Leopold Senghor, shown in this photograph, was the first elected President of Senegal (Source: Wikipedia)

The Algerian War of Independence

The Algerian War, also known as the Algerian War of Independence or the Algerian Revolution, was a war between France and the Algerian National Liberation Front from 1954 to 1962 and led to Algerian independence from France. An important decolonization war, this complex conflict was characterized by guerrilla warfare and the use of torture by both sides.

By the end of the 1950s, the lack of French support for the war and the pressure of international outrage at the human rights abuses committed by the French convinced President Charles De Gaulle to negotiate with the National Liberation Front. On February 20, 1962, a peace accord was reached for granting independence to all of Algeria. The Évian Accords which officially ended the War were signed on March 1962. These Accords also codified the process of independence for Algeria. De Gaulle formally pronounced Algeria an independent country on July 3, 1962.

Watch and Learn

Watch a 1956 newsreel that discusses the War in Algeria from a decidedly pro-French perspective.


Moroccan Independence

As Europe industrialized in the 19th century, North Africa was increasingly prized for its potential for colonization. France showed a strong interest in Morocco as early as 1830, not only to protect the border of its Algerian territory but also because of the strategic position of Morocco on two oceans. In 1860, a dispute over Spain’s Ceuta enclave led Spain to declare war. Victorious Spain won a further enclave and an enlarged Ceuta in the settlement. In 1884, Spain created a protectorate in the coastal areas of Morocco. The 1912 Treaty of Fez made Morocco a protectorate of France. After the Treaty, tens of thousands of French colonists entered Morocco. Some bought large amounts of rich agricultural land, while others organized the exploitation and modernization of mines and harbors.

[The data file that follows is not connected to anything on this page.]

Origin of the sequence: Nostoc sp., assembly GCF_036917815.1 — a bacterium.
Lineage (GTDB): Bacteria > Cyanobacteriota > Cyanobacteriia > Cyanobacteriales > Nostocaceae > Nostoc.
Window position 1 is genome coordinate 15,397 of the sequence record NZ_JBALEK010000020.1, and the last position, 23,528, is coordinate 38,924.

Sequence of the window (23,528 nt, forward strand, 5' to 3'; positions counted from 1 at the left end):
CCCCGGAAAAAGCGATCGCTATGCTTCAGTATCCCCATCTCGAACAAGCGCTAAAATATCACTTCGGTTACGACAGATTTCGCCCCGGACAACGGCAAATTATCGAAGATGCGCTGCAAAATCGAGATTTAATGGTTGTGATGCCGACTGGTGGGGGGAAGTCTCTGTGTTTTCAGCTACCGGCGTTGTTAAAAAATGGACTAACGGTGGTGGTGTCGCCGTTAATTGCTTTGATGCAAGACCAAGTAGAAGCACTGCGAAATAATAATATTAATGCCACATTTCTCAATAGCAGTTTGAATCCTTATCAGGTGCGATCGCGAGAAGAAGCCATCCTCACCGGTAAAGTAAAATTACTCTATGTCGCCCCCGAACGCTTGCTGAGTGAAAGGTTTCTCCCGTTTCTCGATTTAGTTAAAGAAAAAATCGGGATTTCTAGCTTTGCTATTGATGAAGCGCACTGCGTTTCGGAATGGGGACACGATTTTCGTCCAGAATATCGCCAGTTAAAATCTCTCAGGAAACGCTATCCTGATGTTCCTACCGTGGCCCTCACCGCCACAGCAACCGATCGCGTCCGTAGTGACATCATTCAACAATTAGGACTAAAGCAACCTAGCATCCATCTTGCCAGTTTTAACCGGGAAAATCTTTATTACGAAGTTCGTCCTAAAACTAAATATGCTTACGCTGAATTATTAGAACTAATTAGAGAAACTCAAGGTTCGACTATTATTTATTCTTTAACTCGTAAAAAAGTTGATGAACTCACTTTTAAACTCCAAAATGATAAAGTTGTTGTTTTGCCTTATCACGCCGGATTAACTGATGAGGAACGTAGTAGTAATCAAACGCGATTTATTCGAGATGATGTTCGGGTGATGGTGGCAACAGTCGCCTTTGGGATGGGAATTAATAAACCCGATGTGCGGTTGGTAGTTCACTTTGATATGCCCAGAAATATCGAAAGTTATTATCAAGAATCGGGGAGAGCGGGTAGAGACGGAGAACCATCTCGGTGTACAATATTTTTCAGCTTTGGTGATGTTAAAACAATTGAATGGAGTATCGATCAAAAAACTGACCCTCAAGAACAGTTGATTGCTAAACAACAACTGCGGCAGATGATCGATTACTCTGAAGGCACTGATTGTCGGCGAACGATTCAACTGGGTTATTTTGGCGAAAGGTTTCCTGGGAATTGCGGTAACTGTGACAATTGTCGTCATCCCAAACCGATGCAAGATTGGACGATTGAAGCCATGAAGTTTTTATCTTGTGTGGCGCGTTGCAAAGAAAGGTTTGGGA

During World War II, Moroccans began to hope for political change in the post-war era. In January 1944, the Istiqlal Party, which subsequently provided most of the leadership for the nationalist movement, released a manifesto demanding full independence, national reunification, and a democratic constitution. The French authority in Morocco adamantly refused to even consider independence. Official intransigence contributed to increased animosity between the nationalists and the colonists. The most notable violence occurred in Oujda where Moroccans attacked French and other European residents in the streets. Believing Sultan Mohammed V (the son of Sultan Yusef) to be responsible, France removed him from power and replaced him with Mohammed Ben Aarafa who proved to be extremely unpopular. The actions of the French increased opposition to the French protectorate both from nationalists and those who saw the sultan as a religious leader. Two years later, faced with a united Moroccan demand for the sultan’s return and rising violence in Morocco, as well as a deteriorating situation in Algeria, the French government brought Mohammed V back to Morocco, and the following year began the negotiations that led to Moroccan independence. In March 1956, the French protectorate was ended, and Morocco regained its independence from France as the “Kingdom of Morocco.” In the months that followed independence, King Mohammed V proceeded to build a modern government structure under a constitutional monarchy. He acted cautiously, with no intention of permitting more radical elements in the nationalist movement to overthrow the established order.


A photograph of Sultan Mohammed V with his family in 1956 (Source: Wikimedia)


The Italo-Turkish War was fought between the Ottoman Empire (Turkey) and the Kingdom of Italy from September 29, 1911, to October 18, 1912. As a result of this conflict, Italy captured the Ottoman Tripolitania Vilayet province and turned it into a colony. From 1912 to 1927, the territory of Libya was known as Italian North Africa. From 1927 to 1934, approximately 150,000 Italians settled in Libya, constituting roughly 20% of the total population.


This map shows the location of Libya in green (Source: Wikimedia)